feature story is about the struggle to survive for Southern California theaters that run art, indie and foreign films. Included in"The State of the Art House"
are the experiences of Edwards University in Irvine, the Art Theatre in Long Beach and the Regency Lido in Newport Beach.
Across town from the Lido is the Port Theatre, which opened in 1950 and was operated as an art house by Landmark Theatres from 1989 to 1998. Corona del Mar's movie palace closed shortly after due to safety concerns.
In a rare bit of good news on the cinema front comes word the Port may reopen by the end of the year.
That revelation is contained in Newport Beach City CouncilwomanNancy Gardner
's latest newsletter (hat tip toCorona del Mar Today
). The longtime community leader (and environmentalist) recently toured the theater with its owner.
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When I was in high school, one of my friends whose father was an architect wouldn't let him go to the Port Theater because he felt it was seismically unsound. Well, if an earthquake hits, and I'm anywhere near there, I'm ducking into the Port. One reason it hasn't come along as quickly as many had hoped is that they have done major retrofitting with big steel beams and trusses, not an easy job in an existing building, but now most of that is completed, and they anticipate being open this year.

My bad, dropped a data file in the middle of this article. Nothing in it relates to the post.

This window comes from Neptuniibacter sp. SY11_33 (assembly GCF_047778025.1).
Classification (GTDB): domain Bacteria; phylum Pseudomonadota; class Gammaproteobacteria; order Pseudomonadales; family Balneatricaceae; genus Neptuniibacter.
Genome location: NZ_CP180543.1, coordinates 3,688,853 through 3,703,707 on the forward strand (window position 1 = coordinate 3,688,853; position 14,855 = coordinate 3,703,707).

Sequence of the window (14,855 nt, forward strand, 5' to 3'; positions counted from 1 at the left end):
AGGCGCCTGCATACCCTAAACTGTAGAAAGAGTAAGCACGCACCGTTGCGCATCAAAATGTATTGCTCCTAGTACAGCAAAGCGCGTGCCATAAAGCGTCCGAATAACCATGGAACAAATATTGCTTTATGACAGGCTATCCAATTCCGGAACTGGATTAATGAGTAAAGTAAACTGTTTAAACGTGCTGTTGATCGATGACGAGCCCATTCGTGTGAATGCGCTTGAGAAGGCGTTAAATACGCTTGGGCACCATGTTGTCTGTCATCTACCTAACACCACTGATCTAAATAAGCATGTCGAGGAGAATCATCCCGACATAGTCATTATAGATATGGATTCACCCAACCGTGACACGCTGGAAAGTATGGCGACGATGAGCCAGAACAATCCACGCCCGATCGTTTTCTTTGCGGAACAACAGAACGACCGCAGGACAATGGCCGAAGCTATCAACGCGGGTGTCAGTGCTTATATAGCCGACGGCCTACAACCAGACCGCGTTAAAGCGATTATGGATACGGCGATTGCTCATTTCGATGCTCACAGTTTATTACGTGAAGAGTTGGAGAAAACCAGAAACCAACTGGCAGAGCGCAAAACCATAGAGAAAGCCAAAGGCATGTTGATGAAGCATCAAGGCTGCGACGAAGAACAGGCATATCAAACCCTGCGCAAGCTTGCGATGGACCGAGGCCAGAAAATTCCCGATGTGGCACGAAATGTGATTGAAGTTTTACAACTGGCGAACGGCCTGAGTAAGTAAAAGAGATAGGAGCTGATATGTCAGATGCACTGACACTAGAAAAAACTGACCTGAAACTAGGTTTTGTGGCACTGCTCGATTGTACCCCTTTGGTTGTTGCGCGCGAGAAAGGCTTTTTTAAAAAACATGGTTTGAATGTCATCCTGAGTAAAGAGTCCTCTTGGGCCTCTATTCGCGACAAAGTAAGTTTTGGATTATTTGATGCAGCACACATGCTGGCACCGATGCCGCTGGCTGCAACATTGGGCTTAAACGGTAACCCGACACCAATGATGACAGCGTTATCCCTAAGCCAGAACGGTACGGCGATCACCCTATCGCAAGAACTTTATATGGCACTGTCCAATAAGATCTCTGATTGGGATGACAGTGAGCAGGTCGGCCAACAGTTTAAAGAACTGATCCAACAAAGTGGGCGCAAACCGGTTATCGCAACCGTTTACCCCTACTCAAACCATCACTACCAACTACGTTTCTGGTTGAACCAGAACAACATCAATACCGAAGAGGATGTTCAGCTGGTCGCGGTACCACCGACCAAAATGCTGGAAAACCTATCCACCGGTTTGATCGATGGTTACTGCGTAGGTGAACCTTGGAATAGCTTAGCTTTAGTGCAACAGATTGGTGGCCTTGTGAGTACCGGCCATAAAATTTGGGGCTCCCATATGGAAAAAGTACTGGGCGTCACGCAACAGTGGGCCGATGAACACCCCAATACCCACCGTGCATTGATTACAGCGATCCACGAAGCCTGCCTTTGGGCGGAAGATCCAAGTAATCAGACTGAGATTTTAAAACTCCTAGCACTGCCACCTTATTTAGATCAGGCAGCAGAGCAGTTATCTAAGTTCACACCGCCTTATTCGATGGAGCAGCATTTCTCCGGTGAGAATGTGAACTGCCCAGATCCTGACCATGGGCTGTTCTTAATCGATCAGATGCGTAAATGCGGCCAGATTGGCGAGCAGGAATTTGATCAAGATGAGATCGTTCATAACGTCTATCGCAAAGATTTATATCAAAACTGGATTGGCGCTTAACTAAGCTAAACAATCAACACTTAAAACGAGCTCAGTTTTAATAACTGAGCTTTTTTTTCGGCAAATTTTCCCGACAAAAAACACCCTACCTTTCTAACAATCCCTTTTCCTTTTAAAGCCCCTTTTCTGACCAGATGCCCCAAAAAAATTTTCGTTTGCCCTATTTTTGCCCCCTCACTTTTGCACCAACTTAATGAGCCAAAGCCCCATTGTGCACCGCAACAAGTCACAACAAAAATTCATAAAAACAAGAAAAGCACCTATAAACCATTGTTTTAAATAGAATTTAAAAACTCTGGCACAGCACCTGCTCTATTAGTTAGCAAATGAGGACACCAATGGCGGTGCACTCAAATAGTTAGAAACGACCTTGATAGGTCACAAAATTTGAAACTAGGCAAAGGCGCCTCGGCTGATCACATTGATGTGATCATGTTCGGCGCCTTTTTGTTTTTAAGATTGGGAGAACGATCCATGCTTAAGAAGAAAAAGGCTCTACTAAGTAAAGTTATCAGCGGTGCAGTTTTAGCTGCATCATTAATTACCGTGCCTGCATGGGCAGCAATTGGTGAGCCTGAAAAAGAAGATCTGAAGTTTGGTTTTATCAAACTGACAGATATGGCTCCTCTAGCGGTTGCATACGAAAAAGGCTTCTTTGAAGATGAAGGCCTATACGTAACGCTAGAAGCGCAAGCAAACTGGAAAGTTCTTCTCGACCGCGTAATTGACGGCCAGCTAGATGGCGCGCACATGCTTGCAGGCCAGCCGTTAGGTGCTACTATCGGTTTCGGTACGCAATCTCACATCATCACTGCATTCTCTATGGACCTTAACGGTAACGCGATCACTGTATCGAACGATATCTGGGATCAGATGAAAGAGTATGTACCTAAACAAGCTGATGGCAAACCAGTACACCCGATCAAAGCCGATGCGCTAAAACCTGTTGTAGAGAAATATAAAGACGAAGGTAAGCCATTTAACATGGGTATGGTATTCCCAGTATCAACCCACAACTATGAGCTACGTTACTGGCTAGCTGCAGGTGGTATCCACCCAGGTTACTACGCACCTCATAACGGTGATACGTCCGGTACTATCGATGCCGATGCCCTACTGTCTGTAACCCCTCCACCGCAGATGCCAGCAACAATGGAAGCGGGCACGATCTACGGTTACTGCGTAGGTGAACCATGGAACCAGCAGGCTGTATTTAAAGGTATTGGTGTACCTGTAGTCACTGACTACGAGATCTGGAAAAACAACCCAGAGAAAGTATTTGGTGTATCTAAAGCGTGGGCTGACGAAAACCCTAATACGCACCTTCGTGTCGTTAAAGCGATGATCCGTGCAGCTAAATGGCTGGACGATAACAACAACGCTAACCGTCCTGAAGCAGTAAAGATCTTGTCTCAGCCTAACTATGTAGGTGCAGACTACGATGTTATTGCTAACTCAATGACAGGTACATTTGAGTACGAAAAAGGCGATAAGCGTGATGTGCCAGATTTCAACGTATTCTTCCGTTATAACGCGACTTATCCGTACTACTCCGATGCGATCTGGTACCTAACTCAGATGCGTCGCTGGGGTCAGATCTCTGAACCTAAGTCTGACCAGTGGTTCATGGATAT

Gardner was informed the new Port will have more of an upscale vibe that includes in-seat dining--much like what UltraStar Cinemas is doing in Anaheim. Not that you'd catch the councilwoman at either.
I'm crabby enough about the movie-going public with their cell phones and chatter. Add food service, and I'd just as soon watch in on my TV.
One group that must be un-crabby about this are organizers of the annual Newport Beach Film Festival. They have been working with Irvine Co. officials to come up with a Plan B after losing the screens at Fashion Island to a major remodel. The fest would surely love to have the Port in the fold this April, not that it's possible.